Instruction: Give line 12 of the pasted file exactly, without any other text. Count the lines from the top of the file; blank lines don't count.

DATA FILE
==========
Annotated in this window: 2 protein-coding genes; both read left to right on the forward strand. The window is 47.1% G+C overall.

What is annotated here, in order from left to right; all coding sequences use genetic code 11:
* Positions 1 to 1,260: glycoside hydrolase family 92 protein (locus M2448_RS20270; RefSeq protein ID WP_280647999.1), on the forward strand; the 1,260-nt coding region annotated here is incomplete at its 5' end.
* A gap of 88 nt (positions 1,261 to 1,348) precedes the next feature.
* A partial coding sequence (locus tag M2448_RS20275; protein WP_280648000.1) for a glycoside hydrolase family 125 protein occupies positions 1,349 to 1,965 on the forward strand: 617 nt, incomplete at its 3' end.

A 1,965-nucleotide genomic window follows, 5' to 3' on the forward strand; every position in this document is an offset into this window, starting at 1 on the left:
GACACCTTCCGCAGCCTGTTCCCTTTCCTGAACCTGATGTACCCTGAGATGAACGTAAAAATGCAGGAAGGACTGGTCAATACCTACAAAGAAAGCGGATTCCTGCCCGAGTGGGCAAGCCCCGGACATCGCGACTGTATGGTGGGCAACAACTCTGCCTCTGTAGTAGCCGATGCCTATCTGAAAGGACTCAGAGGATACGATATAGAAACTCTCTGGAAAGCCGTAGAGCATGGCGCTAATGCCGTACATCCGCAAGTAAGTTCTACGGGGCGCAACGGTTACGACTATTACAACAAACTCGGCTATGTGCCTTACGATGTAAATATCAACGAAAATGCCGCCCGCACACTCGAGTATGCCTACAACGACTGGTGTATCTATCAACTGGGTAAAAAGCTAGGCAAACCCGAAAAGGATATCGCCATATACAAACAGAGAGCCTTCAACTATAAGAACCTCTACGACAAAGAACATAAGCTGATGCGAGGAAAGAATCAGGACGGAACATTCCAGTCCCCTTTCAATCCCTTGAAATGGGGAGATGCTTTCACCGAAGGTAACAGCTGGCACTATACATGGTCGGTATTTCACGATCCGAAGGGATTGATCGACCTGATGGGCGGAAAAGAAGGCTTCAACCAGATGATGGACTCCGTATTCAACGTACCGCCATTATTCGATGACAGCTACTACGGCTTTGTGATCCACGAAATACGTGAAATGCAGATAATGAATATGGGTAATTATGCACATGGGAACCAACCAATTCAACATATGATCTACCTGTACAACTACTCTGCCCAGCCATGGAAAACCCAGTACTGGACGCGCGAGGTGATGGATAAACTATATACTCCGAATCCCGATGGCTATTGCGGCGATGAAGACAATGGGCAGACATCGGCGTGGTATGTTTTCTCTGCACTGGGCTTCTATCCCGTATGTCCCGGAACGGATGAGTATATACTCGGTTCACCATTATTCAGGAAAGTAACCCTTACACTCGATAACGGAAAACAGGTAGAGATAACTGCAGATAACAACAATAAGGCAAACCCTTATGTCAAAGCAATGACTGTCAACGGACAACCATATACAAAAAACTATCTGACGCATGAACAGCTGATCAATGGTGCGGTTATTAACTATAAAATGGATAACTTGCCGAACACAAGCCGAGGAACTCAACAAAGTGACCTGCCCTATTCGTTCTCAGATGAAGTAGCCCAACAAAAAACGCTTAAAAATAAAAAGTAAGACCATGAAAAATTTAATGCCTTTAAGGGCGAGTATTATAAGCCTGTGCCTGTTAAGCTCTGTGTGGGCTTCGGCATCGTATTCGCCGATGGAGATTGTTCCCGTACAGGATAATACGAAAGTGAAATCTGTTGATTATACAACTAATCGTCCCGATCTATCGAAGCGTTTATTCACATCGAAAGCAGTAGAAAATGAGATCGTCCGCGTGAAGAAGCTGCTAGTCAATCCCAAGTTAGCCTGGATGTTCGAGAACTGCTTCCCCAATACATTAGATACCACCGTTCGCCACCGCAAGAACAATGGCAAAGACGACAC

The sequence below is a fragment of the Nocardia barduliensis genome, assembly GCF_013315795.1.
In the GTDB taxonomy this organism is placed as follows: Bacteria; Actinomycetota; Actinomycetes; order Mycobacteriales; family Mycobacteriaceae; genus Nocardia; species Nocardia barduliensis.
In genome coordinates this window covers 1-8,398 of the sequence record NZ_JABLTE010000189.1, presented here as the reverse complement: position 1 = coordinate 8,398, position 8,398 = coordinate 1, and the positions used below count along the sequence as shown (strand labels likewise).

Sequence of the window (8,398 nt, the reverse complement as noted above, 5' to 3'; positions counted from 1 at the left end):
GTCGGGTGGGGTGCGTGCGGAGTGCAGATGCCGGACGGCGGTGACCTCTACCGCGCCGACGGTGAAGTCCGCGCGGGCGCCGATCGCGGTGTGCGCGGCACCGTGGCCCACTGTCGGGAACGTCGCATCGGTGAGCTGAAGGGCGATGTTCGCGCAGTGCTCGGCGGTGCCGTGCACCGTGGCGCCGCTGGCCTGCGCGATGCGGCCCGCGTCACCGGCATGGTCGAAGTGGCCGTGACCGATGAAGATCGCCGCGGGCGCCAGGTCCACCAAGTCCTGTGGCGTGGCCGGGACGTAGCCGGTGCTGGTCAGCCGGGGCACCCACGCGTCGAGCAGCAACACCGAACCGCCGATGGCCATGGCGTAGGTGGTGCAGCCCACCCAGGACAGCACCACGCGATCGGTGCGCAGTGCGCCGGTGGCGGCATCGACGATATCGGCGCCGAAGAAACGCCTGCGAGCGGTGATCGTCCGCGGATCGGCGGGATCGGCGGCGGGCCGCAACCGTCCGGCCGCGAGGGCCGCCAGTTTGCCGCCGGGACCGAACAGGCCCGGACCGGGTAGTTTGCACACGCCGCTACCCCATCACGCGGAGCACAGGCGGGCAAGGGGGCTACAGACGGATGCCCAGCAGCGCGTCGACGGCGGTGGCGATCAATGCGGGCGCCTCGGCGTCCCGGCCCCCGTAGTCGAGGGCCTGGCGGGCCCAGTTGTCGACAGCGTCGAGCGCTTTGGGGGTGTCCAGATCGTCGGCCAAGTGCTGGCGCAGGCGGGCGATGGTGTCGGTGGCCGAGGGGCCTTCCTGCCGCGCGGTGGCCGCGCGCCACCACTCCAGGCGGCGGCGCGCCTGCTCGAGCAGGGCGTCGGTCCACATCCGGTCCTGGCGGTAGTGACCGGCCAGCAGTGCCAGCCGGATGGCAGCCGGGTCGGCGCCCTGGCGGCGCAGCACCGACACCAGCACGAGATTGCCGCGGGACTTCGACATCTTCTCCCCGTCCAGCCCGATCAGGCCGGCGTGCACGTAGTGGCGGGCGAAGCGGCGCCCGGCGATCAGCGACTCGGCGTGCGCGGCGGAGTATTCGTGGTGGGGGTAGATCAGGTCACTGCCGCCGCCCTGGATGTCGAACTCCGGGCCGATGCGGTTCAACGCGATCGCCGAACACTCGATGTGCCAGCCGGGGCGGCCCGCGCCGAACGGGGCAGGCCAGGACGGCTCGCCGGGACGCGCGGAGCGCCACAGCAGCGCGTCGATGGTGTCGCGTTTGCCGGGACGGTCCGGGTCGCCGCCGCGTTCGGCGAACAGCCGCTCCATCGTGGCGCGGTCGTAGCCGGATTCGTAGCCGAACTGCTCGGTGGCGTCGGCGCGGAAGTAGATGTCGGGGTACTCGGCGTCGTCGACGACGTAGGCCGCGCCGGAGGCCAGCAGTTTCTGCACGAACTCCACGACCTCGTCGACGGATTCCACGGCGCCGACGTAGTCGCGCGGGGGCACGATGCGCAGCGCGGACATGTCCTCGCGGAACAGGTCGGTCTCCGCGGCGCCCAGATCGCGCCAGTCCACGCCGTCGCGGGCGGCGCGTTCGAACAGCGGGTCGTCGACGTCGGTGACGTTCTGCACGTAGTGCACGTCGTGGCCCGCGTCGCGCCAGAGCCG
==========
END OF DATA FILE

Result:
GTCGGGTGGGGTGCGTGCGGAGTGCAGATGCCGGACGGCGGTGACCTCTACCGCGCCGACGGTGAAGTCCGCGCGGGCGCCGATCGCGGTGTGCGCGGCACCGTGGCCCACTGTCGGGAACGTCGCATCGGTGAGCTGAAGGGCGATGTTCGCGCAGTGCTCGGCGGTGCCGTGCACCGTGGCGCCGCTGGCCTGCGCGATGCGGCCCGCGTCACCGGCATGGTCGAAGTGGCCGTGACCGATGAAGATCGCCGCGGGCGCCAGGTCCACCAAGTCCTGTGGCGTGGCCGGGACGTAGCCGGTGCTGGTCAGCCGGGGCACCCACGCGTCGAGCAGCAACACCGAACCGCCGATGGCCATGGCGTAGGTGGTGCAGCCCACCCAGGACAGCACCACGCGATCGGTGCGCAGTGCGCCGGTGGCGGCATCGACGATATCGGCGCCGAAGAAACGCCTGCGAGCGGTGATCGTCCGCGGATCGGCGGGATCGGCGGCGGGCCGCAACCGTCCGGCCGCGAGGGCCGCCAGTTTGCCGCCGGGACCGAACAGGCCCGGACCGGGTAGTTTGCACACGCCGCTACCCCATCACGCGGAGCACAGGCGGGCAAGGGGGCTACAGACGGATGCCCAGCAGCGCGTCGACGGCGGTGGCGATCAATGCGGGCGCCTCGGCGTCCCGGCCCCCGTAGTCGAGGGCCTGGCGGGCCCAGTTGTCGACAGCGTCGAGCGCTTTGGGGGTGTCCAGATCGTCGGCCAAGTGCTGGCGCAGGCGGGCGATGGTGTCGGTGGCCGAGGGGCCTTCCTGCCGCGCGGTGGCCGCGCGCCACCACTCCAGGCGGCGGCGCGCCTGCTCGAGCAGGGCGTCGGTCCACATCCGGTCCTGGCGGTAGTGACCGGCCAGCAGTGCCAGCCGGATGGCAGCCGGGTCGGCGCCCTGGCGGCGCAGCACCGACACCAGCACGAGATTGCCGCGGGACTTCGACATCTTCTCCCCGTCCAGCCCGATCAGGCCGGCGTGCACGTAGTGGCGGGCGAAGCGGCGCCCGGCGATCAGCGACTCGGCGTGCGCGGCGGAGTATTCGTGGTGGGGGTAGATCAGGTCACTGCCGCCGCCCTGGATGTCGAACTCCGGGCCGATGCGGTTCAACGCGATCGCCGAACACTCGATGTGCCAGCCGGGGCGGCCCGCGCCGAACGGGGCAGGCCAGGACGGCTCGCCGGGACGCGCGGAGCGCCACAGCAGCGCGTCGATGGTGTCGCGTTTGCCGGGACGGTCCGGGTCGCCGCCGCGTTCGGCGAACAGCCGCTCCATCGTGGCGCGGTCGTAGCCGGATTCGTAGCCGAACTGCTCGGTGGCGTCGGCGCGGAAGTAGATGTCGGGGTACTCGGCGTCGTCGACGACGTAGGCCGCGCCGGAGGCCAGCAGTTTCTGCACGAACTCCACGACCTCGTCGACGGATTCCACGGCGCCGACGTAGTCGCGCGGGGGCACGATGCGCAGCGCGGACATGTCCTCGCGGAACAGGTCGGTCTCCGCGGCGCCCAGATCGCGCCAGTCCACGCCGTCGCGGGCGGCGCGTTCGAACAGCGGGTCGTCGACGTCGGTGACGTTCTGCACGTAGTGCACGTCGTGGCCCGCGTCGCGCCAGAGCCG